14.The allegation had been made that Israel had not allowed Palestinians from the Gaza Strip to enter Israel to receive medical care during Operation “Cast Lead”. In recent years, including since Hamas had seized power in Gaza, residents of the Gaza Strip who needed medical care had been allowed into Israel without interruption. However, when imperative security considerations so required, only those persons in need of urgent care were allowed entry, even if that posed a danger to security. Statistics showed that, between 2007 and 2008, in the midst of ongoing armed conflict and continuous launching of rockets against Israel, more than 14,000 Gaza Strip residents had received medical attention in Israel, contrary to allegations that such attention had been refused. Even during Operation “Cast Lead” and despite serious security problems, persons needing medical care had been given access thereto. Further, all decisions denying entry because of security risks could be appealed before the Supreme Court. A similar policy had been applied with regard to West Bank residents: in 2007–2008, some 270,000 patients and accompanying persons had been authorized to enter Israel. The security fence did not hinder West Bank residents’ access to medical care because there were many passages for entry to Israel. In that connection, a question had been raised about the Supreme Court upholding a decision to prevent the entry into Israel of a Gaza resident who had required medical care. The ruling stressed that the Court attached great importance to the risk of losing eyesight or a limb, which were crucial to a person’s quality of life, and in such a case, the State should do everything possible to help that person. It had been alleged that the Israel Defence Forces (IDF) had attacked medical establishments and personnel during Operation “Cast Lead”. An in-depth investigation conducted recently by Israel had shown that the terrorist organization Hamas had deliberately positioned itself with heavy weaponry near facilities enjoying special protection and status under international law, such as hospitals and infirmaries. There was substantial evidence confirming that terrorists had even hidden inside the main hospital in Gaza and had used ambulances to transport munitions and men from one point to another, in flagrant violation of international law. Yet even at the height of fierce fighting, the IDF had received instructions to be particularly careful not to harm medical crews and facilities, and they had often interrupted their operations if a vehicle or medical staff were found to be in the vicinity. The IDF had even sometimes refrained from attacking medical vehicles it suspected were being used by Hamas and other terrorist organizations. Orders concerning precautions to be taken near medical vehicles had been strengthened during the operation, making the regulations even stricter than those imposed by international law. Moreover, the IDF had set up a medical situation room within the Gaza coordination and liaison service, which had been in charge of coordinating the evacuation of bodies, the wounded and trapped civilians from the combat zone. During the operation, the medical situation room had handled 150 different requests. While the IDF had scrupulously respected the norms of international law and the law of armed conflict when conducting military operations, it was true that it had accidentally struck medical facilities during attacks against Hamas targets, for example when those facilities had been close to rocket-launching bases. Likewise, if ambulances were clearly being used to transport munitions or terrorists, Israel had been compelled to respond. Finally, despite continuous attempts by the Hamas terrorist organization to attack crossing points between Israel and Gaza, the Israeli authorities had managed to keep them open — not without risk to those operating them — to ensure the flow of supplies into Gaza. Humanitarian pauses had been implemented by the IDF to enable the civilian population to receive supplies. Unfortunately, that unilateral initiative had been exploited by Hamas, as it had routinely launched rockets at those times.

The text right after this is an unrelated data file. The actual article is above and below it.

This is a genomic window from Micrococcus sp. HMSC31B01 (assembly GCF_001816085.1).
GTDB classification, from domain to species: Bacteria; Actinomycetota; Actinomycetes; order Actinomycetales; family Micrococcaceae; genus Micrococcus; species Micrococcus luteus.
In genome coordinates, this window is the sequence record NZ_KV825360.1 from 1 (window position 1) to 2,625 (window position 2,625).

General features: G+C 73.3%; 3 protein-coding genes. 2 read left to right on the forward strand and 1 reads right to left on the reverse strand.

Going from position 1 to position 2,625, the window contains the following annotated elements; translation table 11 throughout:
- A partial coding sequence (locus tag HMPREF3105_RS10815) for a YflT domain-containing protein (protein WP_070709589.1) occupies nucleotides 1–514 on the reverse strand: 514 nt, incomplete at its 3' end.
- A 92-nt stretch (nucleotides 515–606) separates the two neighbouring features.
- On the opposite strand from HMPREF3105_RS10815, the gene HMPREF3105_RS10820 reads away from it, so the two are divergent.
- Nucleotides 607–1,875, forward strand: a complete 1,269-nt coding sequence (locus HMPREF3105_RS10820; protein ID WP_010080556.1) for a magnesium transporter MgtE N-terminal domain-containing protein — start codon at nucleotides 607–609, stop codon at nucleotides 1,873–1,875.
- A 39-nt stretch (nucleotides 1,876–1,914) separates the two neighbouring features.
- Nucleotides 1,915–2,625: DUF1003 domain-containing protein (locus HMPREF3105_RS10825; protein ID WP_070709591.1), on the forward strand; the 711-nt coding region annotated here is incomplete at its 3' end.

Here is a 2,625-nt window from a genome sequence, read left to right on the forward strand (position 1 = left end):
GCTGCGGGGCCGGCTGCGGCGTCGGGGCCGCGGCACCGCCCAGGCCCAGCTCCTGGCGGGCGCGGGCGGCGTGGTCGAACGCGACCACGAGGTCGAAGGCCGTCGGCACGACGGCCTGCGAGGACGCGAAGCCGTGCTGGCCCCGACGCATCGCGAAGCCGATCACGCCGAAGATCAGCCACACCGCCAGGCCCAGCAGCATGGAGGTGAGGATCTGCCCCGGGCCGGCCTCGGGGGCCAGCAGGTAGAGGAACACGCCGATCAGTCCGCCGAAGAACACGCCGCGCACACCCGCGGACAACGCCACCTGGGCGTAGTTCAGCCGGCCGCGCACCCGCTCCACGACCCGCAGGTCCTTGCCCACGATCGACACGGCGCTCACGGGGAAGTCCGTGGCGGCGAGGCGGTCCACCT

15.With regard to the application of article 3 of the Convention, Israel was fully committed to the principle of non-refoulement. The vast majority of infiltrators that had entered Israel in recent years had come from African countries which did not have a common border with Israel. They had entered Israel illegally from Egypt where they had already received protection or would have been able to receive protection since Egypt was a signatory to the Convention relating to the Status of Refugees. Such persons could generally be sent back to the first-asylum country, a practice that was also in line with Conclusion No. 58 (XL) of the Executive Committee of the Office of the United Nations High Commissioner for Refugees on the problem of refugees and asylum-seekers who move in an irregular manner from a country in which they had already found protection. However, if infiltrators coming from Egypt stated that they were in danger of being tortured if they were expelled, and if they furnished convincing supporting evidence, they would not be sent back to a country where they would be in danger of being tortured or killed until a comprehensive examination of their allegations had been conducted. The United Nations High Commissioner for Refugees considered Egypt to be a safe country of asylum, and Israel took account of that fact. According to a recent Supreme Court decision, if infiltrators requested asylum, and as long as a preliminary examination did not establish that the asylum requests were unfounded, they should not be returned to a country where their lives would be in danger as long as their requests had not been examined. They would be transferred to the Ministry of the Interior for extensive questioning by a special unit.